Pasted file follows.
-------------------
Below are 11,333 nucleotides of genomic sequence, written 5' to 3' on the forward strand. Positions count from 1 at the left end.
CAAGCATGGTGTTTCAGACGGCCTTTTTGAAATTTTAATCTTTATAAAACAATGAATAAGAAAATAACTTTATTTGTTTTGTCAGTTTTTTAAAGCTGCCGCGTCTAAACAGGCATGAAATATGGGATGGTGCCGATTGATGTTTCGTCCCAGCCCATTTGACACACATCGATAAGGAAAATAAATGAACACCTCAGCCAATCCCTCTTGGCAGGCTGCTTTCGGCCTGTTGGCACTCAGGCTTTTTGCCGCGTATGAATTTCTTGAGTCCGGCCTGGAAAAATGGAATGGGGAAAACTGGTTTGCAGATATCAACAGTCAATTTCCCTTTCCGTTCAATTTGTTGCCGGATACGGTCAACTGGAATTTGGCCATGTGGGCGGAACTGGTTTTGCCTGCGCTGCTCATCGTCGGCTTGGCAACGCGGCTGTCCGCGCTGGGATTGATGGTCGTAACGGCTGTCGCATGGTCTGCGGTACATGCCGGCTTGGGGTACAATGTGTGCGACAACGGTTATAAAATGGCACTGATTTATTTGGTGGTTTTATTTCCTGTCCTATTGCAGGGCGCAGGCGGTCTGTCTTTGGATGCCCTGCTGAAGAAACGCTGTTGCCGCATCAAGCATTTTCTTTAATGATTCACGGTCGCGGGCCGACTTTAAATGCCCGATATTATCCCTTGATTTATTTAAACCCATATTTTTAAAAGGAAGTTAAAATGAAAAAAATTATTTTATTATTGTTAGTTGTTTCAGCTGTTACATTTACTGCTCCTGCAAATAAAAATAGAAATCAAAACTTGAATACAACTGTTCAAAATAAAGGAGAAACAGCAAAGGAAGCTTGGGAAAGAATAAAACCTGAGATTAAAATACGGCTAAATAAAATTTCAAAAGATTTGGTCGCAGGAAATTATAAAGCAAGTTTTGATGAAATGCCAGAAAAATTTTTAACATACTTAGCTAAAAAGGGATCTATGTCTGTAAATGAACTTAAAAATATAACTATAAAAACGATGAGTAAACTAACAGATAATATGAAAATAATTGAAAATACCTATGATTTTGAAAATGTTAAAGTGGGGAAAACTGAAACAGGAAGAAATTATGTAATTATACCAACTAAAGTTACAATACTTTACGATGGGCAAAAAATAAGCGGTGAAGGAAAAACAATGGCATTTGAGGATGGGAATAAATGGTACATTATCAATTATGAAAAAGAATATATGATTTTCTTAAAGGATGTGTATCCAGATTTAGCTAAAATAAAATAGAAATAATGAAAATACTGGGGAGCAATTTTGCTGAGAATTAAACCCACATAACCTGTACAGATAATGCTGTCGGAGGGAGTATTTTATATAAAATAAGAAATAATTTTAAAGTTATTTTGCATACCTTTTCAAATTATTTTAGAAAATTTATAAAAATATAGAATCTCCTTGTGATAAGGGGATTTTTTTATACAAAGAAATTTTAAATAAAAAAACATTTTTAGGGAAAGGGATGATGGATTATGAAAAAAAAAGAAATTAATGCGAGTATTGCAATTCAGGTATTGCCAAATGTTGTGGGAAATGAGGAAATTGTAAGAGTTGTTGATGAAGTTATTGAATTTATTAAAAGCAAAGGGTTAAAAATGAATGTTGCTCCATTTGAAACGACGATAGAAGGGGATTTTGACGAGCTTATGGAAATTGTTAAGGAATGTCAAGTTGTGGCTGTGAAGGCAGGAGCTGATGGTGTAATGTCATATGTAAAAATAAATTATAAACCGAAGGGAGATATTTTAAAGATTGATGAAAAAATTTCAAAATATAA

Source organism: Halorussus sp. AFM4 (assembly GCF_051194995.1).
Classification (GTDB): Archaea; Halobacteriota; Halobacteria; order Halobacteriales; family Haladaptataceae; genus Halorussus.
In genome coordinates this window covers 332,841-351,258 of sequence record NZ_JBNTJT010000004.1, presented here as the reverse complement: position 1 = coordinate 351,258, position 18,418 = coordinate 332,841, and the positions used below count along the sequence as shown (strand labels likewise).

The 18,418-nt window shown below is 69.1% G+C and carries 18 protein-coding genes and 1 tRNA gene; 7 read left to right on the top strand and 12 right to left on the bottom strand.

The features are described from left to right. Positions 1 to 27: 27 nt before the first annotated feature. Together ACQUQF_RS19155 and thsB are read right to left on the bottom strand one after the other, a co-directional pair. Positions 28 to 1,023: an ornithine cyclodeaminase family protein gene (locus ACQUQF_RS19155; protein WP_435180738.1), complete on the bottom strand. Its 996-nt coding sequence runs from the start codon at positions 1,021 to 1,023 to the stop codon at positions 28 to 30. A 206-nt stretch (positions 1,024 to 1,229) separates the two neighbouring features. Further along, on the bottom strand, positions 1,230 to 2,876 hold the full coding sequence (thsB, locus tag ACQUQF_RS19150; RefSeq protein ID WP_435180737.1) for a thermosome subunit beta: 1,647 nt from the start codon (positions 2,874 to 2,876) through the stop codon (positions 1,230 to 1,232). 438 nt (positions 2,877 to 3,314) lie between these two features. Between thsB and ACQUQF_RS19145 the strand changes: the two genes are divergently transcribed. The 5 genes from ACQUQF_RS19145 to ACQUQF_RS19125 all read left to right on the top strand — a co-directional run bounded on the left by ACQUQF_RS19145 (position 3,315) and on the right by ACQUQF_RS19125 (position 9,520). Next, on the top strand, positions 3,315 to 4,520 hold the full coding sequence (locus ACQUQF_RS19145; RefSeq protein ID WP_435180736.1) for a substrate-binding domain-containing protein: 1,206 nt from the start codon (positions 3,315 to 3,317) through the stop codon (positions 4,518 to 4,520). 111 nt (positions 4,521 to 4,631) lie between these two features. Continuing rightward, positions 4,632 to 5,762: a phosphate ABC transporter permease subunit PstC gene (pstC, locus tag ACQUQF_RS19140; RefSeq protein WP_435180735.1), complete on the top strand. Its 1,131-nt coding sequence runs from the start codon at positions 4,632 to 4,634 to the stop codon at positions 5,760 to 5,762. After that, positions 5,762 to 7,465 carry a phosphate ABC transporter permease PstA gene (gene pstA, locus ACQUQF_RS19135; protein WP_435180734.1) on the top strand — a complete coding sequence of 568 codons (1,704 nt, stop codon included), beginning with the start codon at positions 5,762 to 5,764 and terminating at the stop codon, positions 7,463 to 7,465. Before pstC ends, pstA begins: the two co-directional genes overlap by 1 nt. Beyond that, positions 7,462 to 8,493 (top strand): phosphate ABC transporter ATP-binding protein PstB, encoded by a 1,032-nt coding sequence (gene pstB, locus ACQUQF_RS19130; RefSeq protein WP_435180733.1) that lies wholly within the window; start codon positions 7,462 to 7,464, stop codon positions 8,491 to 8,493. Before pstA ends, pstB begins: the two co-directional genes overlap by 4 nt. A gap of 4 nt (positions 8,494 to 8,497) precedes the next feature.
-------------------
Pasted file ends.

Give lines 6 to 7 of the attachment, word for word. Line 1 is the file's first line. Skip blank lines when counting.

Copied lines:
The 18,418-nt window shown below is 69.1% G+C and carries 18 protein-coding genes and 1 tRNA gene; 7 read left to right on the top strand and 12 right to left on the bottom strand.

The features are described from left to right. Positions 1 to 27: 27 nt before the first annotated feature. Together ACQUQF_RS19155 and thsB are read right to left on the bottom strand one after the other, a co-directional pair. Positions 28 to 1,023: an ornithine cyclodeaminase family protein gene (locus ACQUQF_RS19155; protein WP_435180738.1), complete on the bottom strand. Its 996-nt coding sequence runs from the start codon at positions 1,021 to 1,023 to the stop codon at positions 28 to 30. A 206-nt stretch (positions 1,024 to 1,229) separates the two neighbouring features. Further along, on the bottom strand, positions 1,230 to 2,876 hold the full coding sequence (thsB, locus tag ACQUQF_RS19150; RefSeq protein ID WP_435180737.1) for a thermosome subunit beta: 1,647 nt from the start codon (positions 2,874 to 2,876) through the stop codon (positions 1,230 to 1,232). 438 nt (positions 2,877 to 3,314) lie between these two features. Between thsB and ACQUQF_RS19145 the strand changes: the two genes are divergently transcribed. The 5 genes from ACQUQF_RS19145 to ACQUQF_RS19125 all read left to right on the top strand — a co-directional run bounded on the left by ACQUQF_RS19145 (position 3,315) and on the right by ACQUQF_RS19125 (position 9,520). Next, on the top strand, positions 3,315 to 4,520 hold the full coding sequence (locus ACQUQF_RS19145; RefSeq protein ID WP_435180736.1) for a substrate-binding domain-containing protein: 1,206 nt from the start codon (positions 3,315 to 3,317) through the stop codon (positions 4,518 to 4,520). 111 nt (positions 4,521 to 4,631) lie between these two features. Continuing rightward, positions 4,632 to 5,762: a phosphate ABC transporter permease subunit PstC gene (pstC, locus tag ACQUQF_RS19140; RefSeq protein WP_435180735.1), complete on the top strand. Its 1,131-nt coding sequence runs from the start codon at positions 4,632 to 4,634 to the stop codon at positions 5,760 to 5,762. After that, positions 5,762 to 7,465 carry a phosphate ABC transporter permease PstA gene (gene pstA, locus ACQUQF_RS19135; protein WP_435180734.1) on the top strand — a complete coding sequence of 568 codons (1,704 nt, stop codon included), beginning with the start codon at positions 5,762 to 5,764 and terminating at the stop codon, positions 7,463 to 7,465. Before pstC ends, pstA begins: the two co-directional genes overlap by 1 nt. Beyond that, positions 7,462 to 8,493 (top strand): phosphate ABC transporter ATP-binding protein PstB, encoded by a 1,032-nt coding sequence (gene pstB, locus ACQUQF_RS19130; RefSeq protein WP_435180733.1) that lies wholly within the window; start codon positions 7,462 to 7,464, stop codon positions 8,491 to 8,493. Before pstA ends, pstB begins: the two co-directional genes overlap by 4 nt. A gap of 4 nt (positions 8,494 to 8,497) precedes the next feature.